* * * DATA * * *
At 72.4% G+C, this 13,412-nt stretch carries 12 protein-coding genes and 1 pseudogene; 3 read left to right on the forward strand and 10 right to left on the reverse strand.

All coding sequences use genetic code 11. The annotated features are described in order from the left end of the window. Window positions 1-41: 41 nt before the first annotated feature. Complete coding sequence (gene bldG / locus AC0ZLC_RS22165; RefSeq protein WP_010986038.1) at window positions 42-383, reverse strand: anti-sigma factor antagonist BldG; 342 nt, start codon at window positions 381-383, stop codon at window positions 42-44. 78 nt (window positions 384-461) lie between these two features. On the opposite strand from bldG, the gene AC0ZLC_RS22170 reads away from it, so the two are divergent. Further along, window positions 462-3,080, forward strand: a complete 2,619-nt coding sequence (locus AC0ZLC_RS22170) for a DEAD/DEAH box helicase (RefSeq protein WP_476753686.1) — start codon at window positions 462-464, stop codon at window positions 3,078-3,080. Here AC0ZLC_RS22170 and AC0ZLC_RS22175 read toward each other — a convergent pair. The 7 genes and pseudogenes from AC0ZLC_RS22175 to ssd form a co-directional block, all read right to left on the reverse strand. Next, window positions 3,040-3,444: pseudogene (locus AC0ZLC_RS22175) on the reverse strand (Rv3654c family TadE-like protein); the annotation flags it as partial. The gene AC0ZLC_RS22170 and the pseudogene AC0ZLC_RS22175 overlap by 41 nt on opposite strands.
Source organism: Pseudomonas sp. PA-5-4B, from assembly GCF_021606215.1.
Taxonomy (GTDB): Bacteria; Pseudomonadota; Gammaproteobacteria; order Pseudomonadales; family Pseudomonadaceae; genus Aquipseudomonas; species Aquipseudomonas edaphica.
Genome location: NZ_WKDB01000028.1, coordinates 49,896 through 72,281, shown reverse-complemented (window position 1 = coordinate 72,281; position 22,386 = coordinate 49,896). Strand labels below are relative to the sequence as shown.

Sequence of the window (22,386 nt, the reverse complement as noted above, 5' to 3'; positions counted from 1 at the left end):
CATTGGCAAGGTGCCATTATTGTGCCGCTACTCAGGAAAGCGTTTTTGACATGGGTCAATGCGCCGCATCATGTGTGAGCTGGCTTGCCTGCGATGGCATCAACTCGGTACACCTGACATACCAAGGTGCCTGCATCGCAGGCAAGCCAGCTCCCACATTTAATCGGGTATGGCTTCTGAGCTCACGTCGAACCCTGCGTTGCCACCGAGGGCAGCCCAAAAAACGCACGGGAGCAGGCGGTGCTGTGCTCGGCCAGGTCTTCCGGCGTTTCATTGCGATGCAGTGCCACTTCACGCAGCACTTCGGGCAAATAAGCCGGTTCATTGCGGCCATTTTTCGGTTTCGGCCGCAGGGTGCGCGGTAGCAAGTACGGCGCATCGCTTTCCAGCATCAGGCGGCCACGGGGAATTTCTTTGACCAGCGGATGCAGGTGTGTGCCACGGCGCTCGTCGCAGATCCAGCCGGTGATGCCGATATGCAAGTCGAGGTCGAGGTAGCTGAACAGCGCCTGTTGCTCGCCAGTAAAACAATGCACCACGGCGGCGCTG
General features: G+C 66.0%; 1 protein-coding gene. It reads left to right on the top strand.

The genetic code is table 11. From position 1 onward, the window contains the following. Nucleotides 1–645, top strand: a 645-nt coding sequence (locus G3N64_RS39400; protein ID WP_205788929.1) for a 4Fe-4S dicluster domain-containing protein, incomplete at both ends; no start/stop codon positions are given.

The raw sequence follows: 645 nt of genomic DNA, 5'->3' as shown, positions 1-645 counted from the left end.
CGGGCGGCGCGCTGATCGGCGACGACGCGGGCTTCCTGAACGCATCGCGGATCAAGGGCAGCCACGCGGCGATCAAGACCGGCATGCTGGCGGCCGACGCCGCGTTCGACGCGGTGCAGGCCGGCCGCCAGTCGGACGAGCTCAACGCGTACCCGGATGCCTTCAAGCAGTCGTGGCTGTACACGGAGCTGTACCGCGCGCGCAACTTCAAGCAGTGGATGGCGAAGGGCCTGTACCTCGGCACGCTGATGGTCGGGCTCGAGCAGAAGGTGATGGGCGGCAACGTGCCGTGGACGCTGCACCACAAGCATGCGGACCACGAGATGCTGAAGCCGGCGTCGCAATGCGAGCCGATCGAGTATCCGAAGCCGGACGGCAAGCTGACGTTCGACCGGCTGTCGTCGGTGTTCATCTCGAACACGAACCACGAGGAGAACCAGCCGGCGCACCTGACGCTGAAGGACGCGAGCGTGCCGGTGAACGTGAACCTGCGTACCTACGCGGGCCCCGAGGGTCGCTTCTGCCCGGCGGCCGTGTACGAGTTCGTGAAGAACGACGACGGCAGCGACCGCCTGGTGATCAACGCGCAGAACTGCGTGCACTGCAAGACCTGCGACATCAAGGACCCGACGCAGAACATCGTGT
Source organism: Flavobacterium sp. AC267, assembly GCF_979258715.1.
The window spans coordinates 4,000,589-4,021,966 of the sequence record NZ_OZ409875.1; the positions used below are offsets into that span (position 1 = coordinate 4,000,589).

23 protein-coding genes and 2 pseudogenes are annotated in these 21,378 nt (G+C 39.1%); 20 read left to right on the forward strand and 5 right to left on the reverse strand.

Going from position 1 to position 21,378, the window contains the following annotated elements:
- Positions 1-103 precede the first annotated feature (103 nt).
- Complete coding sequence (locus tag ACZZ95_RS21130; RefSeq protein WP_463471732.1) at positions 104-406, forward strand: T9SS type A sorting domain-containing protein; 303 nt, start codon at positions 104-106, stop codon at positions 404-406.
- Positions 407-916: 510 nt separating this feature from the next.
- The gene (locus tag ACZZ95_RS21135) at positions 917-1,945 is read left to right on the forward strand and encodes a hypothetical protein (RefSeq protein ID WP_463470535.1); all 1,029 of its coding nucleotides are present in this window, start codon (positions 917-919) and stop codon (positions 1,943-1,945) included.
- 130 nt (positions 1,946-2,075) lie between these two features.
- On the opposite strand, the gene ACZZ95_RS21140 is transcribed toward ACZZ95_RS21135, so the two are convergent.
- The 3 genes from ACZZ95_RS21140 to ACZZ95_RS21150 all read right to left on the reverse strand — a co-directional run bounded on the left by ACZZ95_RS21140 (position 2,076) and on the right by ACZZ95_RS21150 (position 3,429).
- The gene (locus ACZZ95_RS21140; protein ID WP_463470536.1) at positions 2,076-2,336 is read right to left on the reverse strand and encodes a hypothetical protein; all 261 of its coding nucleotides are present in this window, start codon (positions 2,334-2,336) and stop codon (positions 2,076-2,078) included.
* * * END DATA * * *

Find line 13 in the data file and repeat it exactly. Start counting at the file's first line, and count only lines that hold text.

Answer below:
The window spans coordinates 4,000,589-4,021,966 of the sequence record NZ_OZ409875.1; the positions used below are offsets into that span (position 1 = coordinate 4,000,589).